As we argued last year, the downturn of 2005 needed to be judged in the context of more than a decade of growth and an unusually successful 2004, rather than leaping to immediate conclusions from 12 months in isolation.
This year is the same. It is both understandable, and perhaps important, to enjoy the fact that many pundits predicting a further fall were wrong. YouTube and HD televisions did not eat the box office.
In fact, there were some really impressive rises. Korea's 15% increase was the 10th year of growth in a row. But many strong-looking figures come with provisos. China's 30% leap has to be taken in the context of a system that fiercely controlled the cinema economy.
Germany's 9.8% revenue rise year-on-year, for example, follows an 18% drop in 2005. Argentina's 20% revenue growth was largely the result of ticket price rises and admissions actually fell. The UK's virtually flat year-on-year performance is actually among the more impressive of the year, given that it avoided the big 2005 dip.
The huge success of a few titles last year did not necessarily reveal much more than they were liked more than those of 2005, although perhaps the lack of influence of critics on blockbusters is significant.
It is certainly true that the year's success was built on strong sequels, remakes and adaptations: Ice Age: The Meltdown, The Da Vinci Code, and Pirates Of The Caribbean: Dead Man's Chest topped most national charts.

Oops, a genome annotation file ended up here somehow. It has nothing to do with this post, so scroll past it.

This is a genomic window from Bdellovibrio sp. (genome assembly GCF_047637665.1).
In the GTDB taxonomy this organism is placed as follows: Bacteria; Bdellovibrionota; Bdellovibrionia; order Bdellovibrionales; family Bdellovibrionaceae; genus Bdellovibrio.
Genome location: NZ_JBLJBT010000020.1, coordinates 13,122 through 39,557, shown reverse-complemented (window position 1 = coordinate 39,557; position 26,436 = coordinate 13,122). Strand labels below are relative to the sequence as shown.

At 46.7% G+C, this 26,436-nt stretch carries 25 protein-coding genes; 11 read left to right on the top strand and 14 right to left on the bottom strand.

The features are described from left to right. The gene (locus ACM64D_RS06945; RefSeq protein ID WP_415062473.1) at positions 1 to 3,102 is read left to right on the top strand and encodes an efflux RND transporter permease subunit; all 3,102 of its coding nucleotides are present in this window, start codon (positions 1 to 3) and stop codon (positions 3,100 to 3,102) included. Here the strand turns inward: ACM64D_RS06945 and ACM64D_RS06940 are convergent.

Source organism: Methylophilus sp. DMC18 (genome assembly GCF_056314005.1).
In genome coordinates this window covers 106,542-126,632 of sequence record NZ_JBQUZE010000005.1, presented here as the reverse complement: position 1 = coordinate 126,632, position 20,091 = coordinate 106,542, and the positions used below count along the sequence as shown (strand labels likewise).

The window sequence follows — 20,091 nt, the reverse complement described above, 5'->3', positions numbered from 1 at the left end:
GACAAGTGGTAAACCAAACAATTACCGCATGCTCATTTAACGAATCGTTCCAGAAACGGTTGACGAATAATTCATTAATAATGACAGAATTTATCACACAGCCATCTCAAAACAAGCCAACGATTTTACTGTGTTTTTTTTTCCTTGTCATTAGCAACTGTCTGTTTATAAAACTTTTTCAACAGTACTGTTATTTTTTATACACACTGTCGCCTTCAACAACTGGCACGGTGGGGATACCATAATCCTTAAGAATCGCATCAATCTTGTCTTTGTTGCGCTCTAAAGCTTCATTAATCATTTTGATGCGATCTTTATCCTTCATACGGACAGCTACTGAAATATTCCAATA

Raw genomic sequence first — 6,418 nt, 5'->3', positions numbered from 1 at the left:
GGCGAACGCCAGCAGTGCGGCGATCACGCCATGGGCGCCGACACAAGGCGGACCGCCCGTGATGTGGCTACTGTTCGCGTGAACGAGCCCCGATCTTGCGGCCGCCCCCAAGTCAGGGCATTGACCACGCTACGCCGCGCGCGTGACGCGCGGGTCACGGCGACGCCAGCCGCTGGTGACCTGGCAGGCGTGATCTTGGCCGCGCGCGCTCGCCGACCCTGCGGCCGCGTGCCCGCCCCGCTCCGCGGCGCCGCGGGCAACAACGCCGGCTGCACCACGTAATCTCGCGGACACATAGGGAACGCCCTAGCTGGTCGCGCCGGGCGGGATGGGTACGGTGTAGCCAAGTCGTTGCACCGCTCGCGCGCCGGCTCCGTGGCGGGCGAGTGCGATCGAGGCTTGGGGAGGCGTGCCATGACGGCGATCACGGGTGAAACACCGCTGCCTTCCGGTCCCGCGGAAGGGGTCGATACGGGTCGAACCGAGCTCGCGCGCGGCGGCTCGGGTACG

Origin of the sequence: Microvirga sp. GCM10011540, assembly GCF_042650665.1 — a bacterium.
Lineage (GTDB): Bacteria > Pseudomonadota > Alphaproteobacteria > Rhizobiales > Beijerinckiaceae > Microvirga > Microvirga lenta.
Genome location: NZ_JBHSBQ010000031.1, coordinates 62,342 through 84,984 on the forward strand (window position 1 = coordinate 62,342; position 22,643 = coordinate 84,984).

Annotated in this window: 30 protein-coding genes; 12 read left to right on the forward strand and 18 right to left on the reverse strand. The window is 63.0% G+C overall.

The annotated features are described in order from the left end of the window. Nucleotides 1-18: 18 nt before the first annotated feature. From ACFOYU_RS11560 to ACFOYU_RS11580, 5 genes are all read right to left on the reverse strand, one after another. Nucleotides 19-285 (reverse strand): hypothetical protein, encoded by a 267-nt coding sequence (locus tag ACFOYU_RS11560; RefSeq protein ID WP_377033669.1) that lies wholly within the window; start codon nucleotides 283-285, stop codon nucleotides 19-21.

The argument that this was a case of the studios going back to basics in response to a disappointing 2005 does not hold water as this year's hits were in production before the 2005 flops had become clear.
The emphasis on franchises and familiar themes reflects a growing understanding that the issue for the international market is not one of distribution but of marketing. There was a period when both studios and independents felt the way to reach across national markets was to find lowest common denominators that would work. One-size did not fit all, however.
Sequels, remakes and adaptations all draw their marketing power from prior knowledge of audiences across the planet. It is not necessarily an easy option. They do not, of course, offer any certainty of success. The format works when the films are appealing or they falter a la Matrix if they go stale.
There is no questioning that the growth in market share of local films in their home markets was a big box-office story.
China again posted big numbers but the authorities helped the ratio along by systematically dumping the Hollywood incumbents, sometimes mid-run, to make way for local films.
Local-production market share jumped in Germany from 17% to 23%, heavily boosted by Constantin's Perfume: The Story Of A Murderer, a French-German-Spanish co-production that has made an impact on the international market.
Increased production has made a big difference in many areas and the studios have created space for growth by concentrating their efforts on blockbusters and smaller films. Local films have also been spurred by local public subsidies and incentives - now strengthened through 'cultural tests' for tax breaks.
Those areas that have been less successful are now looking at basing public policy on fewer films making a bigger box-office impact.
In Sweden, for example, local production admissions dropped by 300,000, or 9%, despite the release of 36 titles. And that in the market which grew around 5% overall last year.
The Swedish Film Institute aims to fund around 20 productions with an average of 40% of the budget and to provide more funding for development and competence in finance, budgeting and marketing to assure product
Local commercial focus
The local hit has generally succeed by playing the same game as the studios. Familiarity and family friendliness were the key marketing tricks - hence sequels, local stars and animation did well in many markets.